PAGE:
Raspberry Pi Thermometer v1

A Raspberry Pi 3 with all cores running at 100% gets very hot, an example is when SETI is running. With a good heatsink such as a FLIRC case the core temperature is kept about 15-20 degrees Centigrade above ambient. This is fine until the ambient temperature starts rising beyond 30 Degrees Centigrade which happened during a recent heatwave.

I looked at using some PC heatsink style 5V fans powered by the raspberry Pi psu but they were noisy and on all the time - very distracting! It crossed my mind to use a Pi Zero and a temperature sensor to switch the fans on and off when my room temperature raised above 25 Degress C. A little research led me to the ModMyPi website which shows a simple example using a DS18B20 sensor. I used this as my starting point. I built a prototype on breadboard and started to write the code to do the switching. This quickly expanded to include a simple bargraph display for room temperature, a flashing LED for confidence that the Pi is running, logs on/off events and a shutdown button.


I bought a couple of cheap desktop USB fans which turned out to be considerably quieter and more efficient than the PC versions. My 13 SETI Pi's/Odroids are now kept nice and cool - and only when needed....

So the final build includes:

  • A Pi Zero W (but will run on any Pi)
  • 13 LED's to displays room temperature between 9 and 33 Degrees Centigrade in 2 Degree steps. Blue - Cold, Green - Comfortable, Yellow - switch the fans on!, Red - too hot!!
  • When the temperature goes out of range, below 8 and above 34 Degrees C, the 9 or 33 Degree LED will flash and log the event.
  • Switches via a relay, two 5V USB ports for fans - 500mA each.
  • Switch ON/OFF temperature - 25 Degrees
  • Logs ON/OFF events in a text file.
  • Logs if temperature falls below Zero Degrees.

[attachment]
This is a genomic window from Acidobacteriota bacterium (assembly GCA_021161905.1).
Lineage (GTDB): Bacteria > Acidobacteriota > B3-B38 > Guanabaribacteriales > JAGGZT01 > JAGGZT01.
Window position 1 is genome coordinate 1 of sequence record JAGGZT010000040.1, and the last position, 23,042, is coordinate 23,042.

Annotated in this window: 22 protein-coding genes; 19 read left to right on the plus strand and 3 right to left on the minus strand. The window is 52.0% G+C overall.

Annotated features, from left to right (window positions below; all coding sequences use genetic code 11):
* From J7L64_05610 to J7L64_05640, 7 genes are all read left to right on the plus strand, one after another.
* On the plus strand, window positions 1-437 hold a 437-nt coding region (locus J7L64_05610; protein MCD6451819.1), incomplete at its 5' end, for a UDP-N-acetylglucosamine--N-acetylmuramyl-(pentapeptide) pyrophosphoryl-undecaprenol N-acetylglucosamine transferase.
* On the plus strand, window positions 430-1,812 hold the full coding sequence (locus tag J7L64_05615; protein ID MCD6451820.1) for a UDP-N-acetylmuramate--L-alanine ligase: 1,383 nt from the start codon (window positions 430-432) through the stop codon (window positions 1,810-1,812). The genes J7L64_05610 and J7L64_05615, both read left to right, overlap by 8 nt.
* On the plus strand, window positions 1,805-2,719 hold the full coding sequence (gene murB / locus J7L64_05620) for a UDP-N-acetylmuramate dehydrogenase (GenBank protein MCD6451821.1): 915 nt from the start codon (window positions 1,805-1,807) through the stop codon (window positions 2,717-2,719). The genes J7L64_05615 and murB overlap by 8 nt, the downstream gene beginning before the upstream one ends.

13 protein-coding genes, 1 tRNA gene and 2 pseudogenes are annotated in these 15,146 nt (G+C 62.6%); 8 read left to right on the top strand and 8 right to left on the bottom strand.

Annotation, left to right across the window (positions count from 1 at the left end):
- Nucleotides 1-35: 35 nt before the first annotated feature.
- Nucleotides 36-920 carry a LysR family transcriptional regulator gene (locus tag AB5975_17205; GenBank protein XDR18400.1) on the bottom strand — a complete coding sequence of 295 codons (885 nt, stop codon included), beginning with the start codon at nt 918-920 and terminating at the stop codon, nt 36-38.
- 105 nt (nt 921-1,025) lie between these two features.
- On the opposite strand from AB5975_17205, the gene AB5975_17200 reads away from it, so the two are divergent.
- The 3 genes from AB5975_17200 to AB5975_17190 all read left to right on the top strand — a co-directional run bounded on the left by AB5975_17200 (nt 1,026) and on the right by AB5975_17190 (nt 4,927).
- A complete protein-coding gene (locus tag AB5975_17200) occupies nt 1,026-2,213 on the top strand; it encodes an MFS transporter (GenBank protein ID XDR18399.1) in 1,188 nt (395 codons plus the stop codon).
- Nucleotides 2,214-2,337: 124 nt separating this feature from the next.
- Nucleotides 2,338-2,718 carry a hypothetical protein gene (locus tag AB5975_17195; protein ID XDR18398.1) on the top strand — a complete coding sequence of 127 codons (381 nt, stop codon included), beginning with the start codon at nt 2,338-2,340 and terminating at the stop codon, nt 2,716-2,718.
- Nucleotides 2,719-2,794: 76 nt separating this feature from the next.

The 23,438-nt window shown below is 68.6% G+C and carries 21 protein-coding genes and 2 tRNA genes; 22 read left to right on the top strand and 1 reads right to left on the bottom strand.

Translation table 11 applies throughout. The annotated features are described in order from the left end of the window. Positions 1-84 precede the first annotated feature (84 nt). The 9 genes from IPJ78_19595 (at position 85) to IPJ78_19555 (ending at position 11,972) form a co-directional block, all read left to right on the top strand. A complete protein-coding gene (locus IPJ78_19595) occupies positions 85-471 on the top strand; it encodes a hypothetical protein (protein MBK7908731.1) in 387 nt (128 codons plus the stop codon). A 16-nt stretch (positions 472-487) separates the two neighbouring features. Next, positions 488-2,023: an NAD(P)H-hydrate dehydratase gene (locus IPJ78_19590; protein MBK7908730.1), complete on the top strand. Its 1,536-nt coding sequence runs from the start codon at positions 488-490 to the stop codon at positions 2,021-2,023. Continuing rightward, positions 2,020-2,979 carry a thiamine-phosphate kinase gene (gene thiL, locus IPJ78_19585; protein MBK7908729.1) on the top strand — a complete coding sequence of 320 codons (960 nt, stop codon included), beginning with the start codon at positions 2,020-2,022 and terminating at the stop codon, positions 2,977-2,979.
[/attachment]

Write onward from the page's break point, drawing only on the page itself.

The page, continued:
• Option with window displaying the current temperature - useful for a quick via VNC. See picture below.
  • All powered from the Raspberry Pi supply.
  • Uses the Waterproof DS18B20 Digital Temperature Sensor.
  • Shutdown button.
  • All the resistors are mounted on a Breakout Pi Zero from AB Electronics UK.

Script and hardware design:

RPi Thermometer Script (just copy & past into IDLE).

RPi Thermometer Script with temperature window(just copy & past into IDLE).

RPi Thermometer Schematic.

Pi Pi Pi Pi Pi Pi

Raspberry Pi Thermometer v2

I have been working to update the software to run on Python 3 and to change the log file format from .txt to the .xlsx spreadsheet format. I also added a small watchdog flashing red dot in the bottom right hand corner so I can tell it's still running when logged in remotely using VNC.

To do this I added a breadboard to the Pi400 so I could replicate part of the thermometer hardware to let me work on the software off line. I first updated the Tkinter GUI then changed the logging section to use openpyxl to log the data. I then added the flashing dot. The process to set up the final program on an SD card is as follows:

1) Download and copy the latest version of Pi OS to an SD card.